There are ‘quiet zones’ in school which are manned by our Safeguarding Team during social times. Staff are out on duty at social times to talk to students and keep ‘an eye’ on areas around the school. They also do duties at the beginning and end of the school day near the reception area and Ellen Road.
Assemblies regularly touch upon bullying (although the word may not always be explicitly mentioned) to give a message that nastiness and name-calling is not tolerated. We focus on positive behaviour to draw attention away from negativity which is seen to be the exception to the rule. We have the next round of assemblies next week in fact when we will be looking at tolerance and acceptance in relation to British values and modern society. At the core of these assemblies is the regular highlighting of positive relationships and the need for positive behaviour, language and mutual respect – both inside and outside of school.
All year groups have had external speakers re-emphasising positive and negative relationships – we have used the Police, safeguarding team, Senior Leadership Team members, Heads of Year and form tutors. Specific cyber-bullying assemblies have been led by the Vice Principal. The Safeguarding team have led assemblies ensuring all students are aware of who they can speak to. Staff have also been trained by Safeguarding, including the Senior Leadership Team, and we regularly use external speakers.
“Practically all pupils feel safe: many enjoy school life and behave sensibly.” (Ofsted November 2015).
What happens when a child comes to staff with an allegation of bullying?
In the first instance, statements are taken from all students either accused of bullying or as witnesses. These take place ‘in isolation’ to help eliminate falsification of the truth and sanctions are dispensed accordingly once evidence has been collated. Perpetrators are identified and sanctioned according to our Behaviour for Learning Policy. Parents are contacted, restorative meetings take place where appropriate, and in serious or repeated cases the Police are contacted through the Safer Schools Partnership. If further instances occur between the same parties this leads to further sanctions and interventions.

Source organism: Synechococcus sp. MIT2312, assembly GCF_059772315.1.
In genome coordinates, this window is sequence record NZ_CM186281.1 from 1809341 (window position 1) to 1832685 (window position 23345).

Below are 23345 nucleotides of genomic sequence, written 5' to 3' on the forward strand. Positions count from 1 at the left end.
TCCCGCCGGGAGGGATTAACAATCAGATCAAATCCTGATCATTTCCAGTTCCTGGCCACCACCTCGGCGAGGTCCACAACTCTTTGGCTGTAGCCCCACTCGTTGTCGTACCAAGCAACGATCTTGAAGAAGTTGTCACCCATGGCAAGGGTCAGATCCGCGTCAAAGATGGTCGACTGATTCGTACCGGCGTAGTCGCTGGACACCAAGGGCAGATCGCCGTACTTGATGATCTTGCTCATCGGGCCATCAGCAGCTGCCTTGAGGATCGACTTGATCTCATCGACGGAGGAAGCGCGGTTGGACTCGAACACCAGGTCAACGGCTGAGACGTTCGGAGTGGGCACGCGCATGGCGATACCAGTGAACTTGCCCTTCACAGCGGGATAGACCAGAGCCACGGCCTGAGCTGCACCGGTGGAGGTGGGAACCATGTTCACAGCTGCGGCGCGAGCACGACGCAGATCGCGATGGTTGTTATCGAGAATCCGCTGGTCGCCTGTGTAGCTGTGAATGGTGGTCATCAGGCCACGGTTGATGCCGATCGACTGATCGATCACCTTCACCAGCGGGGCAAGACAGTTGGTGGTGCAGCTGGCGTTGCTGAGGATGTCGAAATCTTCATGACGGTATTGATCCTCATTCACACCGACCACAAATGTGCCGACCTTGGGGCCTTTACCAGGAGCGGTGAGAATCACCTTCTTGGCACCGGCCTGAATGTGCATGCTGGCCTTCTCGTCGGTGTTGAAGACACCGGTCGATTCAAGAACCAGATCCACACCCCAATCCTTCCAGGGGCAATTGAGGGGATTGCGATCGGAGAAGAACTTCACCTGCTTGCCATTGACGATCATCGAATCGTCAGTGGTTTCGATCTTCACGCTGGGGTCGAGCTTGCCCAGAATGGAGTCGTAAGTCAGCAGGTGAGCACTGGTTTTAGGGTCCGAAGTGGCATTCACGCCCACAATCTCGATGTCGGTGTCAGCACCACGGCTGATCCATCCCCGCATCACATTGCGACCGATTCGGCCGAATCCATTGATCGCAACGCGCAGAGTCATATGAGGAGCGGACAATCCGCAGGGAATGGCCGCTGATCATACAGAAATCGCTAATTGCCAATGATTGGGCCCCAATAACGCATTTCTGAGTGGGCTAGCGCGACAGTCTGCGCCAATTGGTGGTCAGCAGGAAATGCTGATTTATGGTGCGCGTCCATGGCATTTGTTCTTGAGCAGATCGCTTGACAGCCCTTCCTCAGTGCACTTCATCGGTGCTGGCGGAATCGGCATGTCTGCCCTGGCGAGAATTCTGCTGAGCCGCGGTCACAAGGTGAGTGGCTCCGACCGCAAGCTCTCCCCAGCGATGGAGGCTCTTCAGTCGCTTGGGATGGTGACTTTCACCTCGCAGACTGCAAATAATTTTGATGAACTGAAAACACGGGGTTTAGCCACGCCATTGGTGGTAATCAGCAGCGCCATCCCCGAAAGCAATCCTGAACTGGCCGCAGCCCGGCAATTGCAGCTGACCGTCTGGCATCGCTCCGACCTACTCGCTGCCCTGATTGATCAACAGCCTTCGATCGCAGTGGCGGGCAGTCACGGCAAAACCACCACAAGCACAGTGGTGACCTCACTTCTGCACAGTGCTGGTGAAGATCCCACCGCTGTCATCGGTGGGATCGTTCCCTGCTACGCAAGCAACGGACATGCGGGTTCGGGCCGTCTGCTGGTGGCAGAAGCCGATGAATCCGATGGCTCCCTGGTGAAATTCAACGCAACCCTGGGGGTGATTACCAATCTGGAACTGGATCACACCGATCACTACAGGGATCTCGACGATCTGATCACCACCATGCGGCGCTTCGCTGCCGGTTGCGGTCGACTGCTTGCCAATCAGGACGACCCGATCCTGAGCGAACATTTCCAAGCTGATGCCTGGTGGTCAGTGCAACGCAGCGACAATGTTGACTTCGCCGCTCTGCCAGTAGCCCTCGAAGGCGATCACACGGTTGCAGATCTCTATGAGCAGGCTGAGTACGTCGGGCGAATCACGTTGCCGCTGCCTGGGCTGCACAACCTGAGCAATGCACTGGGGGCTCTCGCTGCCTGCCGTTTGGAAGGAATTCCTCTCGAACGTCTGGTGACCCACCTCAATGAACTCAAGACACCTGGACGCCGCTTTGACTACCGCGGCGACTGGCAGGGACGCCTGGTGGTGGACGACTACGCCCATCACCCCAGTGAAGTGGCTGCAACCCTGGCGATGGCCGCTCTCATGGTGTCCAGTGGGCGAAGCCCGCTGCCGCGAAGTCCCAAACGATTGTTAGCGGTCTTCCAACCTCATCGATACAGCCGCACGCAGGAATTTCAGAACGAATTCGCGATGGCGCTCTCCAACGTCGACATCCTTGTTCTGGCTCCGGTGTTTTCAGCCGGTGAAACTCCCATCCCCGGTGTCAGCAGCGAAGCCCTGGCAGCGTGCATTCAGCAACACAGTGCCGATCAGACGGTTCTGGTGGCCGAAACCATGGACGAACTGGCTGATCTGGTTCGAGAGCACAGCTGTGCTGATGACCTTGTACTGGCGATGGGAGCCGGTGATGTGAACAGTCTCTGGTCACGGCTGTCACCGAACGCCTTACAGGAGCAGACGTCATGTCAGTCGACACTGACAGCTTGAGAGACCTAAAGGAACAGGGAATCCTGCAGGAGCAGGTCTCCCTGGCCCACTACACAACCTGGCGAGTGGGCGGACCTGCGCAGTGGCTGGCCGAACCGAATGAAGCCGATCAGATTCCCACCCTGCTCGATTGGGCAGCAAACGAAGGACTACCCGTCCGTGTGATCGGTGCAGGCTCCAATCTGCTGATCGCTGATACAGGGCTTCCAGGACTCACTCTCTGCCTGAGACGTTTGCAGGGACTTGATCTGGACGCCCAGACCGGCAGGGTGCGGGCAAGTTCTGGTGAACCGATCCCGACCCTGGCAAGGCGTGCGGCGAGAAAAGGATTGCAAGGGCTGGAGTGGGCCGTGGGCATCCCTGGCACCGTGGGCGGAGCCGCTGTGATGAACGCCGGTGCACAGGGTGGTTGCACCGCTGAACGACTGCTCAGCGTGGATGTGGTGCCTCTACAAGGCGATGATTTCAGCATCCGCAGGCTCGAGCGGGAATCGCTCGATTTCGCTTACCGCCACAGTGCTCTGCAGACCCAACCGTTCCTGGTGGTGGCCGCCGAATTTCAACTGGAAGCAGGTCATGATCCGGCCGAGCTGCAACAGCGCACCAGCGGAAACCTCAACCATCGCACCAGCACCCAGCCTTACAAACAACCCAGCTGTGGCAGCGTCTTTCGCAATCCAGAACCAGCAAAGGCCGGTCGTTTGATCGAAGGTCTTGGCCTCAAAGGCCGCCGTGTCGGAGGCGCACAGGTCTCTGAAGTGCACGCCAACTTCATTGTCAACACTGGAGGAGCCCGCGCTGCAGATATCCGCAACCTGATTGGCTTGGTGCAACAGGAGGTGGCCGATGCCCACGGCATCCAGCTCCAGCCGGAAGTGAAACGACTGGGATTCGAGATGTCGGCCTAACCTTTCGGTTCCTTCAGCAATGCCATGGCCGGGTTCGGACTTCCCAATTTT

What is being done to liaise with parents when specific incidents of bullying are raised?
Parents are regularly kept in the loop via emails, telephone calls and emails as different parents prefer different methods of communication. Year Leaders are extremely good at keeping the lines of communication open and will often make calls well into the evening to keep parents informed of situations and consequences. The Principal’s letter addresses expected conduct every time it is published on the website each fortnight: the theme is often about staying safe, being pleasant and polite and taking a pride in one’s conduct and appearance at all times as a Mandeville student.
What is being done to promote tolerance in school?
We held for the first time this year National Autism awareness week with a whole day focused on Autism to raise awareness and teach students about diversity. Anti-radicalisation day was held for all students and staff promoted tolerance in assemblies with every individual identifying who they are. Students took part in an identity activity as did the staff on the Inset Day to reflect on their identity – ‘Who Am I?’ and ‘What is important to me?’ We also have a specialised Special Educational Needs team who work with those children whose needs are particular. This includes working on social skills and emotional confidence. Teachers are aware that being tolerant is part of the professional teachers’ standards. Being a school with a diverse ethnic mix and polytheistic credo, we endeavour to accept the views and religions of all in the community. This is reflected in our uniform, in considering different frames of reference in class and in the language that we use.
Does The Mandeville School have a bullying problem at the moment?
Like in any school, students will have disagreements and fall outs. Hormones and vying for supremacy during maturation (and in adult life) are part of physical biology and human nature. Through young people’s increasing use of social media, normally outside of school hours, and their ability to contact one another at all times of the night and at weekend, such behaviours can have a damaging effect and spill over into the school day. This is a reality that all schools nationally are having to deal with. However, when staff are informed by students or a member of staff that there is a potential bullying issue, the pastoral team will do their very best to resolve the situation as even-handedly as is possible. Being fair and impartial to all families is important which is why full investigations take place to corroborate and make decisions on the balance of probability. Students who are known to have ‘bullying tendencies’ are monitored very closely. Fixed term exclusions have taken place since November 23rd because of identified bullying. These go onto a student’s personal record and would be taken into consideration where further bullying comes to light and is dealt with by issuing more serious sanctions.
At The Mandeville School we want every child to come to school so that they can learn in a happy, safe environment. “Most notable is your relentless focus on making sure that all pupils receive the best possible education” (Ofsted May 2016). Part of this tenacity is our continued drive on kindness and courtesy that we should all show to everyone, every day.